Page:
Syria: evaluating the Marrakesh conclusions
The Friends of the Syrian Revolution and Opposition Forces met in Marrakesh on Dec. 12. The meeting was applauded by the group and criticized by Russia. It was a diplomatic success for the National Coalition, with 100 countries recognizing its legitimacy, but many questions remain unanswered and one can be skeptical about the follow-up by the Coalition’s leadership. Yet, seen from Brussels, the meeting helped clarify the situation and chart future evolution, at a very time when the Russian position is changing.
Although most press reports focused on discussions of weapons delivery to the rebellion, the Al-Nusra Front and the possible use of chemical weapons, other important themes were discussed.
In a forward-looking perspective, the Marrakesh Conclusions constitute the first real blueprint of the political and operational framework of a future Free Syrian government.
Remarkably, this 43-article text provides the basic ingredients of a future Syrian democracy: national unity and territorial integrity of the State, Syrian-led political solutions to the conflict, inclusion of all components of Syrian society in the democratic process, a commitment to respecting human rights and recognition of the National Coalition’s legitimacy.
The text sketches out the operational guidelines for transitional justice, the handling of humanitarian assistance to local communities without discrimination and the reconstruction effort (Trust Fund), all to be led by the future transitional authority.
It remains to be seen how much acceptance the National Coalition’s leadership will garner – from all its components and from the Supreme Military Council of the rebel forces – for this broad framework. This is a crucial test.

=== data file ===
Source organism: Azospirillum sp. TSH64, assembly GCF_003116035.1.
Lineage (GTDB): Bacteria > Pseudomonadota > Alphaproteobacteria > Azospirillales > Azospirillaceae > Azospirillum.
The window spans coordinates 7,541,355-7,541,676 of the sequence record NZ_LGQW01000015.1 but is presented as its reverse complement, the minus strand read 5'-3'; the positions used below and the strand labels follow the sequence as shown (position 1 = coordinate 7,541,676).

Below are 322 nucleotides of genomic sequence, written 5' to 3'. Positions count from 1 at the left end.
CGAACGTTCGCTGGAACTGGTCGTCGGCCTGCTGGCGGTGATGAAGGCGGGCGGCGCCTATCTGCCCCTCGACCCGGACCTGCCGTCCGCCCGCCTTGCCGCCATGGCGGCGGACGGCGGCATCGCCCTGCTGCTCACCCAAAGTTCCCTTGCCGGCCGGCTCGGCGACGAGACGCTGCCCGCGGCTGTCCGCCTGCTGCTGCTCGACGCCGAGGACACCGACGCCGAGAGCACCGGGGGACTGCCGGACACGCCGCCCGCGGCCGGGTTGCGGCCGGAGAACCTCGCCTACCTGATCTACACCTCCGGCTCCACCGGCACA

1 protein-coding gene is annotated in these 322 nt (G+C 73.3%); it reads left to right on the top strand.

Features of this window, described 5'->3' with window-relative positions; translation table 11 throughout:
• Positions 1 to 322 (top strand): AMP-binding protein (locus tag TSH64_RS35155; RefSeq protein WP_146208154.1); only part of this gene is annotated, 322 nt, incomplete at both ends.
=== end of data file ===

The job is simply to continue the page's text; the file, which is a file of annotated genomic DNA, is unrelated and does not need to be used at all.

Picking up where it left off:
Equally remarkable is what happened outside the Marrakesh meeting, especially the evolving Russian position. Without being overly optimistic, it now appears that the Western powers and Russia agree on at least three elements of the conflict: there is no room for a military solution, the political solution should be Syrian-led and that the use of chemical weapons by the Assad regime would be totally unacceptable. Both sides said it very clearly during the past few days. And NATO’s Supreme Allied Commander for Europe, Admiral Stavridis, the ultimate decision-maker for the use of Patriot missiles, was equally clear in his blog post dated Dec. 14.
Meanwhile, Russian support for Bashar al-Assad is fading away. Although it was later denied in part, it is remarkable that Deputy Foreign Minister Bogdanov was reported saying Dec. 13 that “an opposition victory cannot be ruled out,” as NATO’s Secretary General made a similar statement. It is also notable that the Russian channel RT published on Dec. 11 an otherwise-unnoticed interview with the Ecuadorian president by a Brazilian newspaper where he offered asylum to Assad, if requested.
What remains an obstacle is Moscow’s insistence that negotiations with the regime should take place without asking for Assad’s departure. The question here is a simple one: what is there to negotiate with a leader whose forces randomly bomb civilians queuing for bread, use ballistic missiles against ground fighters, torture children and shoot entire families in their houses? No rebellion leader will ever accept negotiating with Assad, as Moaz al-Khateeb said very clearly in Marrakesh. Let’s remember that if members of old regimes participated in transition processes in Tunisia and Egypt, it was only after the former leaders departed from power. Replicating such a process in Syria would imply identifying the old regime’s figures as those with no blood on their hands and no prior involvement in military decisions.
Finally, the asymmetrical behavior between Russia and Western powers should be underlined: the latter has not accepted delivering weapons to rebels, while the former still resupplies the Assad regime on a daily basis. The sooner the realization is made in Moscow that the Assad regime is going nowhere else than the International Criminal Court, the better. What is at stake for Moscow is not only its standing in Syria, but also its image in Arab countries and in the world at large.